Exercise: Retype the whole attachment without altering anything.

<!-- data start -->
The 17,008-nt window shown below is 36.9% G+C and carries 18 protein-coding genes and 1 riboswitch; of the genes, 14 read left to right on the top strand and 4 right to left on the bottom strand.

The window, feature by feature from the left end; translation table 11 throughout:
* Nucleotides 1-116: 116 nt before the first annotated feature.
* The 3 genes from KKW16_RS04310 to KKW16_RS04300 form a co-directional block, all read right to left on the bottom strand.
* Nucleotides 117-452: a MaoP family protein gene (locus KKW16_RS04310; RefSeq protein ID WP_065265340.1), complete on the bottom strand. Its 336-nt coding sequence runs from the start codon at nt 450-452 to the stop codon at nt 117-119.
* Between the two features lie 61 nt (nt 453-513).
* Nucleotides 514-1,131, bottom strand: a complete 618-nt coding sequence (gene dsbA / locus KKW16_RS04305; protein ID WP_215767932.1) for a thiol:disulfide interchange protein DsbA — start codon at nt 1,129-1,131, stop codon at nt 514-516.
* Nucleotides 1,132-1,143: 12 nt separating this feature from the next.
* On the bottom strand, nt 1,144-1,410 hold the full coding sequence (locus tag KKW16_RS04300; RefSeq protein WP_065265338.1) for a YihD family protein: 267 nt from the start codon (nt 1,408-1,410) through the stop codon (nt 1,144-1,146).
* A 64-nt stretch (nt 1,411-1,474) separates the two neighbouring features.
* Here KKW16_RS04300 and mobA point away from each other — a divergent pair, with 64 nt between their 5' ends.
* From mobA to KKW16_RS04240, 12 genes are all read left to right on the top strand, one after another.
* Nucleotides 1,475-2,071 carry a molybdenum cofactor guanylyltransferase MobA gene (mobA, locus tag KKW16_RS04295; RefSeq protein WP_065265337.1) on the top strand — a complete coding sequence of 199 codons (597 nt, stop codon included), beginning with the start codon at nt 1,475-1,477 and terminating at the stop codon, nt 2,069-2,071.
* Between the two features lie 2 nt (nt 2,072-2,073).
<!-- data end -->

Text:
The 17,008-nt window shown below is 36.9% G+C and carries 18 protein-coding genes and 1 riboswitch; of the genes, 14 read left to right on the top strand and 4 right to left on the bottom strand.

The window, feature by feature from the left end; translation table 11 throughout:
* Nucleotides 1-116: 116 nt before the first annotated feature.
* The 3 genes from KKW16_RS04310 to KKW16_RS04300 form a co-directional block, all read right to left on the bottom strand.
* Nucleotides 117-452: a MaoP family protein gene (locus KKW16_RS04310; RefSeq protein ID WP_065265340.1), complete on the bottom strand. Its 336-nt coding sequence runs from the start codon at nt 450-452 to the stop codon at nt 117-119.
* Between the two features lie 61 nt (nt 453-513).
* Nucleotides 514-1,131, bottom strand: a complete 618-nt coding sequence (gene dsbA / locus KKW16_RS04305; protein ID WP_215767932.1) for a thiol:disulfide interchange protein DsbA — start codon at nt 1,129-1,131, stop codon at nt 514-516.
* Nucleotides 1,132-1,143: 12 nt separating this feature from the next.
* On the bottom strand, nt 1,144-1,410 hold the full coding sequence (locus tag KKW16_RS04300; RefSeq protein WP_065265338.1) for a YihD family protein: 267 nt from the start codon (nt 1,408-1,410) through the stop codon (nt 1,144-1,146).
* A 64-nt stretch (nt 1,411-1,474) separates the two neighbouring features.
* Here KKW16_RS04300 and mobA point away from each other — a divergent pair, with 64 nt between their 5' ends.
* From mobA to KKW16_RS04240, 12 genes are all read left to right on the top strand, one after another.
* Nucleotides 1,475-2,071 carry a molybdenum cofactor guanylyltransferase MobA gene (mobA, locus tag KKW16_RS04295; RefSeq protein WP_065265337.1) on the top strand — a complete coding sequence of 199 codons (597 nt, stop codon included), beginning with the start codon at nt 1,475-1,477 and terminating at the stop codon, nt 2,069-2,071.
* Between the two features lie 2 nt (nt 2,072-2,073).